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Healthcare Legislation: New Revenue Means New Forecasting

  • By Andrew Deichler
  • Published: 7/22/2015
The private sector felt the impact of budget cuts across municipal and state governments during the recession. But for one provider of behavioral health and human services, a new revenue stream emerged from President Obama’s signature health care law. And, with it, a new challenge for its finance team.

Joel Johnson, CEO and president of the Human Resources Development Institute (HRDI), told AFP that, like many organizations during the recession, his organization focused on cutting expenses and sustaining business operations, while minimizing its cash output. HRDI is largely government funded, therefore, budget cuts at multiple city and state governments forced the organization to revise its processes.

“You always hear that mantra of doing more with less, but the reality is, you do less with less,” Johnson said. “We looked at where we were bloated, where we could afford to shift funds, and where we could streamline things without impacting operations or quality.”

New opportunities

Although budget cuts continue to be an issue for HRDI, the implementation of the Affordable Care Act (ACA) has created a new customer base for the company. As a result, HRDI’s finance team faces the task of projecting new revenue from an unfamiliar market—never an easy task. “With federally funded and state funded grants for the uninsured population, they now have insurance and we have an opportunity to provide care for them,” he said. “Also, the expansion of Medicaid in many states and the introduction of managed care health services in Illinois has created a vast new payer mix for us to provide services to different people. It’s diversified our funding stream, affording us an opportunity to grow.”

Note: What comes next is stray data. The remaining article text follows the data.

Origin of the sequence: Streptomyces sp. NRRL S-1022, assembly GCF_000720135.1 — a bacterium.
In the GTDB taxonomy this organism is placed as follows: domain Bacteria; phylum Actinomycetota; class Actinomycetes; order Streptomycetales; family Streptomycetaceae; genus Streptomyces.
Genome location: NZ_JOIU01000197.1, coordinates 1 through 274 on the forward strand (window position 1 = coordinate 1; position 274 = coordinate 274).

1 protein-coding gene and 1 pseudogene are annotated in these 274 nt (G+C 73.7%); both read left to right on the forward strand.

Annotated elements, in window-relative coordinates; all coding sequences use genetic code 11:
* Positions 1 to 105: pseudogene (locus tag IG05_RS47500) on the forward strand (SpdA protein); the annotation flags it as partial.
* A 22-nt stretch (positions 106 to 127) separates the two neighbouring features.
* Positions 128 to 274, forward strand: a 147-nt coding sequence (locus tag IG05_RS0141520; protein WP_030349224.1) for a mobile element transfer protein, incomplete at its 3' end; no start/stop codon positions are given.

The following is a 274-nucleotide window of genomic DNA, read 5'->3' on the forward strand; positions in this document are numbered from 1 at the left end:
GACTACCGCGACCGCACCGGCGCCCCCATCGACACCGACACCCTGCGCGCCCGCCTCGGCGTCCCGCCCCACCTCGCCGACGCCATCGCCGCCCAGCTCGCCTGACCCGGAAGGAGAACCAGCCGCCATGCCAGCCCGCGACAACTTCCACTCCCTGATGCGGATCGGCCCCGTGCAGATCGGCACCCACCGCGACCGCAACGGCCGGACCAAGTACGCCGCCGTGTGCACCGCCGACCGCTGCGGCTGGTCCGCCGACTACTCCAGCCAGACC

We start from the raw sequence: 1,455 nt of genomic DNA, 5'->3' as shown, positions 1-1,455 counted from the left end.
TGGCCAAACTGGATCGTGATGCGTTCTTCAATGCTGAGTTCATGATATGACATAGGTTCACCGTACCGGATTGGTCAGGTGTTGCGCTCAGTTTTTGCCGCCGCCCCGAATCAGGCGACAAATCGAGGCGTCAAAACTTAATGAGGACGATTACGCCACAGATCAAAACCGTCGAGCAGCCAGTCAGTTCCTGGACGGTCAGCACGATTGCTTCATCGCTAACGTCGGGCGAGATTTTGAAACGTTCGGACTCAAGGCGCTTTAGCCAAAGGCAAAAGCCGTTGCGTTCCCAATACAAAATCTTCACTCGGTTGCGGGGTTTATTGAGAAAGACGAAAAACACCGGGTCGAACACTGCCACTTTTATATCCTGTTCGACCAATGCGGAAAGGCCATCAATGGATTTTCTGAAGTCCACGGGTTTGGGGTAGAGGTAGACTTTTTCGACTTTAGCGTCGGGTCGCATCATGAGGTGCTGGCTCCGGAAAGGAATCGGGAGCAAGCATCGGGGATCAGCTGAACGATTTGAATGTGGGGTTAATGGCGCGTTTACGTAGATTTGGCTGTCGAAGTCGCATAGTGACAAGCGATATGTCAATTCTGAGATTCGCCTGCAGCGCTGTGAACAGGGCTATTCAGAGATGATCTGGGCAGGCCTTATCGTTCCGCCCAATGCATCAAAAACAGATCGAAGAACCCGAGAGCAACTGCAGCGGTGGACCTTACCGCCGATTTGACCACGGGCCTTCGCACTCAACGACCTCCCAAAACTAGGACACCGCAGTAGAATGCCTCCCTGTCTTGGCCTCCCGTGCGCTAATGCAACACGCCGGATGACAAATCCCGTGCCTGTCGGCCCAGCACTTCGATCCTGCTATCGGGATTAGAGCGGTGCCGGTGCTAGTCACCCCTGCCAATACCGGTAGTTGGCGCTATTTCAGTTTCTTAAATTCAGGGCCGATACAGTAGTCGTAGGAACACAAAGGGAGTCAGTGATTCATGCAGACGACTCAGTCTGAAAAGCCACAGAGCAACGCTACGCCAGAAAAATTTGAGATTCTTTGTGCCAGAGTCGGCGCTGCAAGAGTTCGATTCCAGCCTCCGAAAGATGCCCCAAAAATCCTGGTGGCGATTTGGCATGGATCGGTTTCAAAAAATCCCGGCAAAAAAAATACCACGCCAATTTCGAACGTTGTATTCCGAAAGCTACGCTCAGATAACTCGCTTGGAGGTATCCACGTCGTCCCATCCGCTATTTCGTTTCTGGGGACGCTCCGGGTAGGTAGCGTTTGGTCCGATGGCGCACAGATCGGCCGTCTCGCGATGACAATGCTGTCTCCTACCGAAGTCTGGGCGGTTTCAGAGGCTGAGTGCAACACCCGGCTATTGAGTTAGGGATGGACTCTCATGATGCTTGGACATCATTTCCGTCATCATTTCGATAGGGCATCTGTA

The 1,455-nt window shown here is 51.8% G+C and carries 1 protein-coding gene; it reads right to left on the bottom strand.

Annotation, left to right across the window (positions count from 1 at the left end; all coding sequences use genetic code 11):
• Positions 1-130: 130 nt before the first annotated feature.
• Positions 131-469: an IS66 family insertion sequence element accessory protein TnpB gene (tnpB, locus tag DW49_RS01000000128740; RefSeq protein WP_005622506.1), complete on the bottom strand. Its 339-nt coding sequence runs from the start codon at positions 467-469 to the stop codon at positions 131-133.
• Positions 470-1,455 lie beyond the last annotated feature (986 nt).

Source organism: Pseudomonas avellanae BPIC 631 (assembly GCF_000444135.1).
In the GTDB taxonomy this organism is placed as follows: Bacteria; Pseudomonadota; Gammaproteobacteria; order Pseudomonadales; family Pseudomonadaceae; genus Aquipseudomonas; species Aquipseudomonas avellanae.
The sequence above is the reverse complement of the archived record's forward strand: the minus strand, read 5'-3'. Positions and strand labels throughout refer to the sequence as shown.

Evelyn Willis, MBA/CPA, CFO of HRDI told AFP that since the Medicaid expansion, the organization has seen a decline in Medicaid dollars from the Department of Illinois Department of Human Services (DHS). However, that money is now coming from a new source. “Managed care organizations (MCOs) are now contracting with the DHS,” she said. “Our dollars haven’t actually expanded, but we have about 10 MCOs that we work with, when previously we only worked with the DHS.”

The MCOs budget differently than the HHS, and only allow HRDI to provide so many hours of service before requiring authorization for the service to continue. However, from a financial standpoint, working with MCOs has been beneficial because they generally pay faster than the DHS, Willis explained.

Since this is only the second year of the Medicaid expansion, MCO revenue has mostly replaced revenue from the DHS. However, Willis is optimistic that numbers will increase in the future. “We’re getting more people who previously were not eligible for Medicaid, so we will probably see expansion in the level of funds because the number of MCOs has increased significantly,” she said.

Growth and expansion

Over the last three years, HRDI has expanded its footprint in Illinois and is looking at growth opportunities for its operations in Alabama. “We’re seeking acquisition opportunities to merge with another entity. We are also investing in both facility and technology improvement so that we are compliant with the ACA and we make our clinics desirable to not only the Medicaid population that we’ve always served but the commercial insurance population,” Johnson said.

There were of course mandatory expenses that came along with the ACA as well; for example, HRDI was required it to obtain electronic health records. “That was a big investment that we had to make,” Johnson said.

Johnson noted that HRDI is gradually moving from a human services model to medical services model, which will likely result in the organization’s revenue taking a hit in 2015. “But two to five years down the road, the investment that we’re making now is going to pay off,” he said.  

A longer version of this article will appear in the July/August issue of AFP Exchange.

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